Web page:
You’re likely aware that Chrome has an Incognito Mode, and Microsoft is seemingly planning to improve the level of privacy this gives web surfers in its fresh Chromium-powered take on the Edge browser. These improvements could also find their way into other Chromium-based browsers, which includes Chrome itself – on Windows 10.
While Incognito Mode gives your web browsing a much higher level of privacy than normal – as your browsing history, cookies or other website data, and details entered into forms won’t be stored – it definitely has limitations.
Remember that it won’t conceal your browsing activity from the sites you visit, or indeed your ISP, like a VPN will. Also, the mode continues to monitor what you type on the keyboard – this is done to facilitate text suggestions and the like, but is obviously a potential point of privacy failure.
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Which is why Microsoft has put forward a Chromium commit – in other words, a suggested change to the Chromium code – to include a feature whereby if Incognito Mode is on, keyboard input is kept private and isn’t monitored (and obviously any text prediction capabilities won’t be operational, either).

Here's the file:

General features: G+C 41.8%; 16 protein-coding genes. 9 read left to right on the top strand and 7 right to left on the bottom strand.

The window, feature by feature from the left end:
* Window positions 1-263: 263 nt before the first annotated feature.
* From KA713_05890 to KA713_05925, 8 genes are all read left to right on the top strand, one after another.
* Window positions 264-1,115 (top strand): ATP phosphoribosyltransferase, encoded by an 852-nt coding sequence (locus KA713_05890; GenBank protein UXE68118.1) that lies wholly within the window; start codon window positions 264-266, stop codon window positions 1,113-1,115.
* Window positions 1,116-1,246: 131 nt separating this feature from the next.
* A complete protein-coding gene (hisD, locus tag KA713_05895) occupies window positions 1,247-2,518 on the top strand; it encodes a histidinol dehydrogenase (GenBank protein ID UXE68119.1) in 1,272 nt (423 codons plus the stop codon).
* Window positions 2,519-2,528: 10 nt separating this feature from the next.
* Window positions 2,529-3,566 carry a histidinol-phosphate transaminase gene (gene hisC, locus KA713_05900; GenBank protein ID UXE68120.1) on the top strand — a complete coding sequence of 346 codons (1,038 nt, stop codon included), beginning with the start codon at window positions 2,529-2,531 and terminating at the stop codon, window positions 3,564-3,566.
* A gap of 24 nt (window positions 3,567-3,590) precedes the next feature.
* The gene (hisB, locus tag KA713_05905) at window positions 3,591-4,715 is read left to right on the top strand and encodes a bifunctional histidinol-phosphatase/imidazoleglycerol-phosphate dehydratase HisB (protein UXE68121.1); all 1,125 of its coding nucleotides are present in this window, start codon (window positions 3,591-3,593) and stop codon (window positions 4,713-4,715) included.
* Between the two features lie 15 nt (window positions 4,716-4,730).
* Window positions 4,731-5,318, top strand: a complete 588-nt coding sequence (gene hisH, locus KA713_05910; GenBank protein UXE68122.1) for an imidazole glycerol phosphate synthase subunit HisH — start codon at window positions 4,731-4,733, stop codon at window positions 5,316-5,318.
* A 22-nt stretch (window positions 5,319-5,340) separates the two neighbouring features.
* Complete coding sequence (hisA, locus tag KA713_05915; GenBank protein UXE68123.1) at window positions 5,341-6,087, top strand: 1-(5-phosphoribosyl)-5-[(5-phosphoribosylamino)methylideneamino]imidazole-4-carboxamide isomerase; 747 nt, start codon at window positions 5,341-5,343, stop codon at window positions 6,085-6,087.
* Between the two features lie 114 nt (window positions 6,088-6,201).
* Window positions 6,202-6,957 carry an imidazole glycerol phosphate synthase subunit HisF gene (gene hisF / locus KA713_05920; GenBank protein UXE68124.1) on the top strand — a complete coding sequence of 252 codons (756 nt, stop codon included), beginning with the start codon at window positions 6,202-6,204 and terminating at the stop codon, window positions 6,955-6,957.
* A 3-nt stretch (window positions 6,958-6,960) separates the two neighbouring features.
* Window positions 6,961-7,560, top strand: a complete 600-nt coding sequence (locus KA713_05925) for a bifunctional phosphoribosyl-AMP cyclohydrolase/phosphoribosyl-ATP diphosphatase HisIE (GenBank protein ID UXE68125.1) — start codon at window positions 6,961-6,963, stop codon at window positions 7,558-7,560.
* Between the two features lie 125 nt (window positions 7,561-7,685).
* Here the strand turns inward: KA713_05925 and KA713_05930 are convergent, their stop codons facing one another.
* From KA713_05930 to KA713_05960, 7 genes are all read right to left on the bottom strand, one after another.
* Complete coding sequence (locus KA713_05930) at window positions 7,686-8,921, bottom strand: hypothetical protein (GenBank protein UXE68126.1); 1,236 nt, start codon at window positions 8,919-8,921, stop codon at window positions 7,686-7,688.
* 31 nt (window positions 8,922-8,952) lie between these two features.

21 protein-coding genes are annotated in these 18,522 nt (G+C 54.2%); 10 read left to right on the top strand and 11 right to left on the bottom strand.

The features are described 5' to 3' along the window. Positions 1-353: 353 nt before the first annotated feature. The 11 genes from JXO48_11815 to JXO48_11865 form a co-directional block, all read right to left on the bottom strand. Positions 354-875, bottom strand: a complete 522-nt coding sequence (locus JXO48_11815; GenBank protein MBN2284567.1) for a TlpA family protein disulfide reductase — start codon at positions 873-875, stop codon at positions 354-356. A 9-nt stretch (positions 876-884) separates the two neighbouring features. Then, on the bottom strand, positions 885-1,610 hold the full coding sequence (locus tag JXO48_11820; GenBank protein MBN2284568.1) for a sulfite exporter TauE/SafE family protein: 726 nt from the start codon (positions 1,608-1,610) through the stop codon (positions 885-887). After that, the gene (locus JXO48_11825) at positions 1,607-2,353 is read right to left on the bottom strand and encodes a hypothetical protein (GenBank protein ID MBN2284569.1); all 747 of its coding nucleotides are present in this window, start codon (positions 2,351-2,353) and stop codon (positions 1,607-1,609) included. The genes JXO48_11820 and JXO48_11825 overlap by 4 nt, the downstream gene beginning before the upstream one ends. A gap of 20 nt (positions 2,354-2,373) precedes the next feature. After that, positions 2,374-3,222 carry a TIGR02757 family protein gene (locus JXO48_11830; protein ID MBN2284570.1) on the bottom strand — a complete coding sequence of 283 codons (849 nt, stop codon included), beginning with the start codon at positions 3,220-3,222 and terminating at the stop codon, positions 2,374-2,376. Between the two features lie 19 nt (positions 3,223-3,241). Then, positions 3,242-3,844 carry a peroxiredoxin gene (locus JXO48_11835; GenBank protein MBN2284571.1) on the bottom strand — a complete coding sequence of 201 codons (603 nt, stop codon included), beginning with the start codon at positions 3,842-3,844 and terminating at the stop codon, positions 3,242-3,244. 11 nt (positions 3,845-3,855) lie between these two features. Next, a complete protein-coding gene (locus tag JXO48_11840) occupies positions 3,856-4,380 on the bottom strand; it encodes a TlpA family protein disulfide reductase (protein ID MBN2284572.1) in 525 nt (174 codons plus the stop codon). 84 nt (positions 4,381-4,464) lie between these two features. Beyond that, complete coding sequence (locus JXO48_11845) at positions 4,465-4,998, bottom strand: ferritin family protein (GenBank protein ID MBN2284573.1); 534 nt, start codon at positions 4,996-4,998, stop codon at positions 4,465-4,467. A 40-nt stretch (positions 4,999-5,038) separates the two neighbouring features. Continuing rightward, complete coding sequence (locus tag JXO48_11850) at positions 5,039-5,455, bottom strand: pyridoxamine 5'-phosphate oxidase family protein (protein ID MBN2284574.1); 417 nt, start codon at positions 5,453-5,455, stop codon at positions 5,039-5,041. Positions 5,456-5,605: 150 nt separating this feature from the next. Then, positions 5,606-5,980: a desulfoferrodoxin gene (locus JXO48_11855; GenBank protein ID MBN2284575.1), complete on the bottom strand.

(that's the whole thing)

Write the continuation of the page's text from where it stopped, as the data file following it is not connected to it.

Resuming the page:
In fact, as Windows Latest noticed, Microsoft has flagged this as a bug, commenting: “On Windows 10, we should use IS_PRIVATE input scope if user is in ‘incognito’ or ‘guest’ mode because we don’t want input service to provide text intelligence for private data.”
As mentioned, this would be for any Chromium-based browser in Windows 10, not just the new spin on Edge.
As you may recall, Microsoft has suffered from a pretty controversial history when it comes to privacy with Windows 10, but of late, the company seems to be trying to make amends. And this move pushes forward a little more along those lines, while giving the revamped Edge some kudos points, to boot.
Before we get too carried away, though, remember that this capability is still in the very early stages of development, and not actually even in preview yet. There’s always the possibility the suggestion won’t go anywhere, and could be scrapped before it even reaches testing.
Fingers crossed that won’t be the case, because it would obviously be nice for more privacy-conscious folks to have the choice to drop keystroke monitoring if they’re not bothered about text auto-suggestions in their incognito browsing.
As we’ve discussed before, if you really want anonymous and private browsing, your best bet is a VPN, though – and even in this case, there can be pitfalls (such as question marks over exactly how a free VPN service could cost you in other respects, even if it doesn’t have any impact on your wallet).
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Darren is a freelancer writing news and features for TechRadar (and occasionally T3) across a broad range of computing topics including CPUs, GPUs, various other hardware, VPNs, antivirus and more. He has written about tech for the best part of three decades, and writes books in his spare time (his debut novel - 'I Know What You Did Last Supper' - was published by Hachette UK in 2013).